Stephen Ashkin, president of The Ashkin Group, believes 2013 will be a ‘tipping point’ year for the professional cleaning industry as cleaning professionals become more involved in reducing clients’ operating costs by becoming more sustainable.
While his comments largely relate to the US, they are pertinent to other markets such as Australia and New Zealand.
“Building owners will increasingly turn to their suppliers, including cleaning contractors, to help reduce [resource] consumption,” Ashkin says.
“This helps to protect the environment and promote sustainability, while at the same time improving the bottom line.”
Why are cleaning professionals so important in this equation?
“Because they see everything in the facility, including how electricity is used and where savings are possible,” Ashkin argues.
For example, some facilities managers are asking cleaning crews to turn off lights, printers, monitors, vending machines and other devices during evenings and weekends.
A vending machine alone can use up to 4,000 kilowatt hours each year – an amount equal to about a third of the annual electricity usage of an average US household.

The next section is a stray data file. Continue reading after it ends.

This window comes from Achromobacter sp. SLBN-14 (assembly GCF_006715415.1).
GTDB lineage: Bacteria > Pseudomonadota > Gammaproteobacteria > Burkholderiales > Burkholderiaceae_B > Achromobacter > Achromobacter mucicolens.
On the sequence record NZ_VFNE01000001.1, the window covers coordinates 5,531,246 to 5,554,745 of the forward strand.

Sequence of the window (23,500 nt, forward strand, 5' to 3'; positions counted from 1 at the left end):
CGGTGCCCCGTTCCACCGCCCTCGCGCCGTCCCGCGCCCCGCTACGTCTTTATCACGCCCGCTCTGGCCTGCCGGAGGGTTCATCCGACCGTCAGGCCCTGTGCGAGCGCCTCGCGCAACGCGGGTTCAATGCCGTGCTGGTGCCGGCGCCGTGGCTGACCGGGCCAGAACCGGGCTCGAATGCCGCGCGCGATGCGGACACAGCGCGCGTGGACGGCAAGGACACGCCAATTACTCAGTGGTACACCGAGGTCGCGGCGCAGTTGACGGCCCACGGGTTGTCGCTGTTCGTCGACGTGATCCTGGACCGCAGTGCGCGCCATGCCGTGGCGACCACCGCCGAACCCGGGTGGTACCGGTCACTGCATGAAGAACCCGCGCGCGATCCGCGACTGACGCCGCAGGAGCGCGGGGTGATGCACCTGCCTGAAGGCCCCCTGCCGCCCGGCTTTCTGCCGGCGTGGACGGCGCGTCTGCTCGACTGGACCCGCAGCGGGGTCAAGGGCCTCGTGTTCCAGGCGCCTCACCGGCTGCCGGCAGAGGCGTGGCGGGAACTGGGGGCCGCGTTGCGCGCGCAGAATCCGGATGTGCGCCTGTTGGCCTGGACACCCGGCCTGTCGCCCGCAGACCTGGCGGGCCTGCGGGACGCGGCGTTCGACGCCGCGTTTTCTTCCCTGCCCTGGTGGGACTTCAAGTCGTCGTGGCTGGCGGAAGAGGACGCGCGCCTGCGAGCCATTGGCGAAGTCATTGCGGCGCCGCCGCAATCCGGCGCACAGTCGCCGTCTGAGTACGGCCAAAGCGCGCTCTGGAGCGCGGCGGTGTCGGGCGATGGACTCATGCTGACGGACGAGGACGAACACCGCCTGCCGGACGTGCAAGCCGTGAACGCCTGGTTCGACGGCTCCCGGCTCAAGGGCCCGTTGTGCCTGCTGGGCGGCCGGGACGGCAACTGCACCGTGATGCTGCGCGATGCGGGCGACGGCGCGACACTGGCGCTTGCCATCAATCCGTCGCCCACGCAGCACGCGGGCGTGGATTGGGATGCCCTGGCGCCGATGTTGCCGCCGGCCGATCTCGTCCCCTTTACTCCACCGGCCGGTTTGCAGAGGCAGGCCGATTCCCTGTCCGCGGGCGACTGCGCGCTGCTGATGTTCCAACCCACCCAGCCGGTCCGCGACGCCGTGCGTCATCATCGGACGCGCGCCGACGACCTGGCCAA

To help building owners achieve these reductions, Ashkin also believes facilities will start using standardised sustainability colour-coding systems.
These systems allow managers and cleaning professionals to place coloured ‘dots’ on a variety of ‘plug load’ areas in a facility, from light switches and thermostats to vending machines. The various dot colours indicate whether a given electronic device can or should be left on, turned down, or turned off at certain times to save energy.
“These systems will prove their value as cost savers and help building owners become much more sustainable,” emphasises Ashkin.
Finally, he predicts greater transparency in 2013. “There will be continued efforts from third-party standard setters and certifiers to drive innovation on greener products and sustainability.
“Among the most important new developments for the cleaning industry will be Ecoform’s Transpare program, which provides information about key ingredients found in cleaning chemicals, along with sustainability dashboards and other systems that allow organisations to track and report their use of natural resources.”